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Lee County Courthouse (Keokuk, Iowa) facts for kids

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U.S. Post Office and Courthouse
LeeCountyIA Courthouse at Keokuk.jpg
Location 25 N. 7th St.
Keokuk, Iowa
Area 0.7 acres (0.28 ha)
Built 1887
Architect Mifflin E. Bell
Architectural style Late Victorian, round-arch Victorian
NRHP reference No. 74000796
Added to NRHP January 24, 1974

The Lee County Courthouse, also known as the South Lee County Courthouse and the U.S. Post Office and Courthouse, is a historic building located in Keokuk, Iowa, United States.

History

The main building was built from the laying the foundation in April 1887 to its completion on September 30, 1888. The building was designed by Mifflin E. Bell, the Supervising Architect of the US Treasury Department. The corner tower was originally built at five stories, but was extended to seven stories in 1890. James H. Windrim was the Treasury Department's Supervising Architect at that time. In 1956 an addition was built onto the rear of the building to add space to the workroom. The building served historically as a Federal courthouse on the upper floors and as a post office on the first floor. It was listed on the National Register of Historic Places in 1974.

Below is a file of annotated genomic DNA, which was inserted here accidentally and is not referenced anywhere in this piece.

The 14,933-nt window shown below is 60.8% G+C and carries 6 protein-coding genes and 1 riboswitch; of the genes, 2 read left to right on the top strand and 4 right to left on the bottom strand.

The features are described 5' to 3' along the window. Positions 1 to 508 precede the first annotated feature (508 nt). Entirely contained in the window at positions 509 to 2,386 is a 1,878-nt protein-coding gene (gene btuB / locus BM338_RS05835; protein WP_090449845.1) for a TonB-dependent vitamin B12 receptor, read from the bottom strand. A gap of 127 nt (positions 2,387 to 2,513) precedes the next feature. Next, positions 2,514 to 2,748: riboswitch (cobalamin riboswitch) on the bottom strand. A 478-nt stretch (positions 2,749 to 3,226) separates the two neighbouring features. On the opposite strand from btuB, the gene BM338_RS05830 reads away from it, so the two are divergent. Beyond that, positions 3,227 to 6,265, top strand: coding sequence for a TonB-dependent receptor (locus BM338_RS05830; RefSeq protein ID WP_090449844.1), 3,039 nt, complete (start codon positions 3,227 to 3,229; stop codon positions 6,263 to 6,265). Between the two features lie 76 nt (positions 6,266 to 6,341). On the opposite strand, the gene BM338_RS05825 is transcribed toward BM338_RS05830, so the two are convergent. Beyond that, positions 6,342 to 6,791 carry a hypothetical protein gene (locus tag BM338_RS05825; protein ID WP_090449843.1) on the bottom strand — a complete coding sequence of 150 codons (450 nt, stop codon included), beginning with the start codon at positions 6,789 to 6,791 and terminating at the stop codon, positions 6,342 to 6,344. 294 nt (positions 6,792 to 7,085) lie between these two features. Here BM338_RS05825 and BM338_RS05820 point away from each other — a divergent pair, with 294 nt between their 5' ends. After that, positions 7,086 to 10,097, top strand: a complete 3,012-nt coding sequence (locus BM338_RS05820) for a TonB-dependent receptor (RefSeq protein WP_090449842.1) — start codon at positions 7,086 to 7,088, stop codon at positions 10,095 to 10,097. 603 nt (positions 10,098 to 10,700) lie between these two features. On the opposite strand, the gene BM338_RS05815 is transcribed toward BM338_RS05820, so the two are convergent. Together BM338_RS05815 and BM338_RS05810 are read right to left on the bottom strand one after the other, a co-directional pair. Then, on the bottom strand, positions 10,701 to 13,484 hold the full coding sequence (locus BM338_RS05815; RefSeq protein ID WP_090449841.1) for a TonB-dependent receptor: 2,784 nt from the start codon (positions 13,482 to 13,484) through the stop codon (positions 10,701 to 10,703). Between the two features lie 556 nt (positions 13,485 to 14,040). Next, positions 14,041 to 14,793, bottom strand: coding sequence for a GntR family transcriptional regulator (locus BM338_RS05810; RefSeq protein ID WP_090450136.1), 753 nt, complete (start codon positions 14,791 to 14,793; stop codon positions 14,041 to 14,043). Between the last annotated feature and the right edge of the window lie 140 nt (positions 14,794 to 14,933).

The building was acquired by Lee County and renovated in 1992 as a courthouse for the southern part of the county. The Iowa General Assembly had established Keokuk as the second county seat in 1848, making Lee County as the only Iowa county that has more than one courthouse. The Sullivan Line was used to divide the county into northern and southern sections. Previous buildings that served as the county courthouse in Keokuk include the Sanford Medical College and the old YWCA Building.

Architecture

The three-story brick structure from the 1880s measures 108 by 62 feet (33 by 19 m). It reflects Late Victorian and "round-arch Victorian" architecture. The basement and foundation are composed of Bedford limestone. Limestone is also used for the building's trim and belt courses. The windows on all three floors utilize the round-arch, and they decrease in size from the first to the third floor. A large wall dormer is located in the center of the main facade. Two roof dormers originally flanked it, but they were removed at some point. Wall dormers are also located on the west and south elevations. The gable section on west side of the third floor features terracotta decorative work and corner finials. Similar terracotta panels are located elsewhere on the building. The back of the building features the same decorative work as the front. The first level of the tower on the third floor of the building is original. The next two levels were designed for the 1890 extension, and the top two section are from the original design and reflect the two sections that were removed. The rear addition is also red brick and follows a simple utilitarian style.

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